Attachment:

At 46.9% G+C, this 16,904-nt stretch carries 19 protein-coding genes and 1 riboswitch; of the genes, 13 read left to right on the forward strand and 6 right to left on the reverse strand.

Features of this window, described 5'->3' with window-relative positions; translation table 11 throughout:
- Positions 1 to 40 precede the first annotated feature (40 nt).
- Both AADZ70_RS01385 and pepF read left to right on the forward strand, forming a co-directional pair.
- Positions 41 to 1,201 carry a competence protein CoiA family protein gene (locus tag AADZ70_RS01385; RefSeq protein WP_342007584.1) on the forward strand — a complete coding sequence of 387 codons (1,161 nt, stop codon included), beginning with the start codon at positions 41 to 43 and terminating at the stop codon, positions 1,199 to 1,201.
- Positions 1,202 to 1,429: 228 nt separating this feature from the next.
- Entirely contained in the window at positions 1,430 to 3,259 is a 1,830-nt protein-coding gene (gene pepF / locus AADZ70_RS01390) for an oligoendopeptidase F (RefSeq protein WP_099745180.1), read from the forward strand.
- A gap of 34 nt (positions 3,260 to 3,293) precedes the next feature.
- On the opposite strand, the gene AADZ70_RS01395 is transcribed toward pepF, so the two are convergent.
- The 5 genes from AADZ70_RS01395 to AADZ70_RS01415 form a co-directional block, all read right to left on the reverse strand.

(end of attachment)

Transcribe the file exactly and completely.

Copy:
At 46.9% G+C, this 16,904-nt stretch carries 19 protein-coding genes and 1 riboswitch; of the genes, 13 read left to right on the forward strand and 6 right to left on the reverse strand.

Features of this window, described 5'->3' with window-relative positions; translation table 11 throughout:
- Positions 1 to 40 precede the first annotated feature (40 nt).
- Both AADZ70_RS01385 and pepF read left to right on the forward strand, forming a co-directional pair.
- Positions 41 to 1,201 carry a competence protein CoiA family protein gene (locus tag AADZ70_RS01385; RefSeq protein WP_342007584.1) on the forward strand — a complete coding sequence of 387 codons (1,161 nt, stop codon included), beginning with the start codon at positions 41 to 43 and terminating at the stop codon, positions 1,199 to 1,201.
- Positions 1,202 to 1,429: 228 nt separating this feature from the next.
- Entirely contained in the window at positions 1,430 to 3,259 is a 1,830-nt protein-coding gene (gene pepF / locus AADZ70_RS01390) for an oligoendopeptidase F (RefSeq protein WP_099745180.1), read from the forward strand.
- A gap of 34 nt (positions 3,260 to 3,293) precedes the next feature.
- On the opposite strand, the gene AADZ70_RS01395 is transcribed toward pepF, so the two are convergent.
- The 5 genes from AADZ70_RS01395 to AADZ70_RS01415 form a co-directional block, all read right to left on the reverse strand.